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—HUM—Mwiiiifiwf7TifTr man…

Assault on .Swansea Police.

Fochriw Curate's Home-Coming.

Judge and the Jury-box.

Swansea Gifts to the Queen.


Hot Weather at Porthcawl Camp.

Fforestfach Publican Sued.

Swansea Education Committee…



Riotious Outbreak at Aberavon.

[No title]


Welsh National Show.

Tinplate Tariffs IUseful Return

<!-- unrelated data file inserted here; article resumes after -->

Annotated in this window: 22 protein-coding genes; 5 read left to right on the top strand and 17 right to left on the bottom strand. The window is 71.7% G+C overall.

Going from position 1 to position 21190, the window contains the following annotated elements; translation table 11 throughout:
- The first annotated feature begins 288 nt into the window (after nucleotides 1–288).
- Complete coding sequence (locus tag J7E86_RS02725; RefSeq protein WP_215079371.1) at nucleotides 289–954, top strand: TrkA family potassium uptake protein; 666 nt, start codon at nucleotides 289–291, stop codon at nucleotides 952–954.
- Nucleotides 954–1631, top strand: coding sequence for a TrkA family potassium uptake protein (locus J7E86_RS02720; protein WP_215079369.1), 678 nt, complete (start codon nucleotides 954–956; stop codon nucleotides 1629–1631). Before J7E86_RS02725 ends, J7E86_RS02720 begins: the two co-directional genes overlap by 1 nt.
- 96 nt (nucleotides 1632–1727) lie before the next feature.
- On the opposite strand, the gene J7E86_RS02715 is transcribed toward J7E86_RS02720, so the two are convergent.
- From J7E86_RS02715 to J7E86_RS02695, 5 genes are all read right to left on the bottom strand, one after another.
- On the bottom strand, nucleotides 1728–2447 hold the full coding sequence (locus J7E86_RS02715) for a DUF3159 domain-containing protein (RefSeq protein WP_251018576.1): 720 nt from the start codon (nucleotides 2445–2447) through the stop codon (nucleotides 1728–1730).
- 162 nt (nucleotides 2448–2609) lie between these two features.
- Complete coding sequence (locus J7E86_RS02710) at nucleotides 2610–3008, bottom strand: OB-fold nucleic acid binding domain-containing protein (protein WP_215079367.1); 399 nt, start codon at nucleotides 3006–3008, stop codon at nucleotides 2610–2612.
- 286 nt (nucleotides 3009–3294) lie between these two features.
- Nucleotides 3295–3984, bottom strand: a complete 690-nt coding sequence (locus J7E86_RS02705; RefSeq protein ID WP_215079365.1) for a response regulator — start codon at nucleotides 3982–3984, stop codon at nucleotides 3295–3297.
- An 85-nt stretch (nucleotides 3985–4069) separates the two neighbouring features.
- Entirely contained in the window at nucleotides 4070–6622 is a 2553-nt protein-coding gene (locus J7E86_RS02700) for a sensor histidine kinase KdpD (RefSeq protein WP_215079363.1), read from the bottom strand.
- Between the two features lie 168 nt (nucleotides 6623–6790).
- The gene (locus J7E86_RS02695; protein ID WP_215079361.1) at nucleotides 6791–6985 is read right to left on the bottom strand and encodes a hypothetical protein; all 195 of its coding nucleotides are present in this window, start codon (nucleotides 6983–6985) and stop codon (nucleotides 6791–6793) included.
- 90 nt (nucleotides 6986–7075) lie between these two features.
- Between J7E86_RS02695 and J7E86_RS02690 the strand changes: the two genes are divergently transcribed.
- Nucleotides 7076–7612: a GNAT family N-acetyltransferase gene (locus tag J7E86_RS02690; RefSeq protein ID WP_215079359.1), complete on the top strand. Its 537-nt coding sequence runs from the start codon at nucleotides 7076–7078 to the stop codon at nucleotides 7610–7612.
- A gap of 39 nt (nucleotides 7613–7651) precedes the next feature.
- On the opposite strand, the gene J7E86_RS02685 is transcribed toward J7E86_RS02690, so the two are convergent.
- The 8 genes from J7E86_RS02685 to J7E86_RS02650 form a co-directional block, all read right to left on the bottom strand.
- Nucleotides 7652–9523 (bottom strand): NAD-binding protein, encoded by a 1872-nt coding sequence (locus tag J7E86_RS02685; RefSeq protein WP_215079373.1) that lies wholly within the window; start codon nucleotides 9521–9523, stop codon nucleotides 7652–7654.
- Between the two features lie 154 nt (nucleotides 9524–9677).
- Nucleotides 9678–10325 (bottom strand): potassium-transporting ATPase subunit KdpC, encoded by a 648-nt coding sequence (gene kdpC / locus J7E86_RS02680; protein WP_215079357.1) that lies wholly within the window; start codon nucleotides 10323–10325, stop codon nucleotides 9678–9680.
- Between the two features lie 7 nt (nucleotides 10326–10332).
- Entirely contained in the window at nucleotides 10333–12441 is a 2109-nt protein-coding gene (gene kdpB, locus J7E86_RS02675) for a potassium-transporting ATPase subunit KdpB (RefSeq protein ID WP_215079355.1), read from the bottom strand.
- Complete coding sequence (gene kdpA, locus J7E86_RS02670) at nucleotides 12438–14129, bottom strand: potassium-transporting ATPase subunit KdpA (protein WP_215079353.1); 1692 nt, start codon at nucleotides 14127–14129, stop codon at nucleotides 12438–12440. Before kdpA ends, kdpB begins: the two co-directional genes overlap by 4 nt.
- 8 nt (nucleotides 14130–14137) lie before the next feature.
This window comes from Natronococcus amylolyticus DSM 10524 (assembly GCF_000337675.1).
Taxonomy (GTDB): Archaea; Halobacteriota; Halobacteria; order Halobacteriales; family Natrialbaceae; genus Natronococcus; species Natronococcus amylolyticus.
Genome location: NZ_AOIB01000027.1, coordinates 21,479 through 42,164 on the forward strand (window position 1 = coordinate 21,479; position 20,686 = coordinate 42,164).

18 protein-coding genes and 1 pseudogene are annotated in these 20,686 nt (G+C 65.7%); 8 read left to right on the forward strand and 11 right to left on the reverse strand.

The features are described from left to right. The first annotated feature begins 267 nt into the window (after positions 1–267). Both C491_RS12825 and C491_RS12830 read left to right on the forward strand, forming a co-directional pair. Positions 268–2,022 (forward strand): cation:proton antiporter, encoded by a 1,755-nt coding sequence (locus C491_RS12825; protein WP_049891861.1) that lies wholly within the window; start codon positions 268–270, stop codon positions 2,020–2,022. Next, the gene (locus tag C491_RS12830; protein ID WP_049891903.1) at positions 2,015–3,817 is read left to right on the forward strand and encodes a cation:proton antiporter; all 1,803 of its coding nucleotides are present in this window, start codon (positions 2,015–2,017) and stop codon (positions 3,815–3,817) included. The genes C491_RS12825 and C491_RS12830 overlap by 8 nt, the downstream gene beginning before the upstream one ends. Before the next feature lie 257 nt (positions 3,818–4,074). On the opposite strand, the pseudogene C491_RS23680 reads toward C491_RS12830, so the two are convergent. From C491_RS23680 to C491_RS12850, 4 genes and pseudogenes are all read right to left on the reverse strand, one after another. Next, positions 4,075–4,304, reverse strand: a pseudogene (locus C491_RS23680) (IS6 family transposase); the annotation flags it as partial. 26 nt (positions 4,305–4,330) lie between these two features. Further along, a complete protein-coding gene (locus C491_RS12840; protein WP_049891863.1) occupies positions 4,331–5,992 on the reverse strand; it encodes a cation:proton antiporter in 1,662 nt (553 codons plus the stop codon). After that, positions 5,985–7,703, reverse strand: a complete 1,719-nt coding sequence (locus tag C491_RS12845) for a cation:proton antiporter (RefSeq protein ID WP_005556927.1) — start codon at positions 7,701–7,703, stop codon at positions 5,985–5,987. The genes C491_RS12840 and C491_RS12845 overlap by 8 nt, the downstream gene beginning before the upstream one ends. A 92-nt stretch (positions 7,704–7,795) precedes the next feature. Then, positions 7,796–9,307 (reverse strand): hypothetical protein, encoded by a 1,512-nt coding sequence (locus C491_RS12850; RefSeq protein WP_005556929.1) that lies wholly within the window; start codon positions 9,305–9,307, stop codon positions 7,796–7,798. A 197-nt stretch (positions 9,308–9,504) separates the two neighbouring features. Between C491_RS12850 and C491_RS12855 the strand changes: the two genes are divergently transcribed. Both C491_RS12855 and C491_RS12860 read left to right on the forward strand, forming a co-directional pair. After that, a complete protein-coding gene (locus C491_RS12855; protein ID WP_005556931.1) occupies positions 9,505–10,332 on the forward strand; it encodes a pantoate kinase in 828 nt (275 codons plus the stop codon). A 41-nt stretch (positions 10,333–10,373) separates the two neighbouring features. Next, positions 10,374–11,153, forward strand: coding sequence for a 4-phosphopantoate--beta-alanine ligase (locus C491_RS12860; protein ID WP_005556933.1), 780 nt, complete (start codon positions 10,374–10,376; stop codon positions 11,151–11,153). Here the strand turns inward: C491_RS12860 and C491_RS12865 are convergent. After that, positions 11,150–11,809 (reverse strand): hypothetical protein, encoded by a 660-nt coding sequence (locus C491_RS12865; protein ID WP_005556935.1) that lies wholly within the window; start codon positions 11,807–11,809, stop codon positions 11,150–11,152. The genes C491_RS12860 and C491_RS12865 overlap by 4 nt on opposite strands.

SWANSEA'S SILENT TRAGEDIES. Pathetic Tales to the Guardians Several applications for relief were dealt with by Swansea. Guardians on Thursday morning. An aged shoemaker told a pitiful story at want and destitution..He was entitled to a pension or permanent sick payment from one of the friendly societies, hut for some reason unexplained the money was stopped. It was explained that the club stopped permanent payments to aged members and applicant was one. of tne victims. His wife supported her- self, and he had out of the five shillings the Board allowed him, to pay 4s. 9d. rent. Mr. Harvey said there was not a blemish on the old man's character. He had known him since he was a boy.—The usual relief was continued.. A female applicant, who was a sufferer from heart disease and consumption, was al- lowed 3s a week relief. She had been at one time in a good position in one of the local business houses, but her health had broken down. A sister of hers who took her place was now at the hospital suffering from an internal complaint. Four shilling;, and sixpence for two weeks was allowed a woman with four children whose husband was doing imprisonment and therefore cou'd not provide for her. A very old lady tottered into the room and told the Guardians a tale of-ungrateful children. She was receiving 4s. a week re- lief and lived with her daughter, who, she said, made her pay for her keep and even for the washing of her clothes. She wanted an increase as it was getting too hard upon her.—The increase was not granted. Another aged woman who gave her age as 80 years, and her husband as about 79 years old, unfolded a tale of woe. She wa; getting 6s. a week and out of that she had to pay 4s. r^nt and provide food. They had a son in receipt of good money and he would not assist them a.nd "we are really in want." tearfully said the applicant. She was al- lowed 6s. 6d. a week till the winter, when shb was told she could make a further ap- plication. A peculiar case puzzled the committee con- siderably. A woman applicant had a child, which she called a. love-child, left, on her hands, and she wanted the board to take it from her and provide for it. The child was an adopted one by a lodger at her house who received payments from a woman who lived away from Swansea. The adopted father had now left her and she did not and could not look after the little one, who was really left to run about the streets. The Society for the Prevention of Cruelty to Children had on one occasion interfered in the case. The adopted father could not now keep himself and had gone away and left the child without any means of sustenance. The Guardians were unable to deal with it. There were three cases of persons in re- ceipt of rel ief having been seen by the Board's officer either in liquor or fetching liquor, and the Relief Committee thought they would be doing no injury if they stopped their relief, and this was done. Re an application at a previous meeting bv a respectable old man, a former employe of the Swansea Tramways Company, for further relief, and in connection with which it was stated the applicant had several sons doing well, including a minister. The Guardians had gone. into the case fully, and wrote to the children, and the result is that an ami- cable settlement has been arrived' at. and all monies are to be refunded to the Boa>d and relief discontinued.





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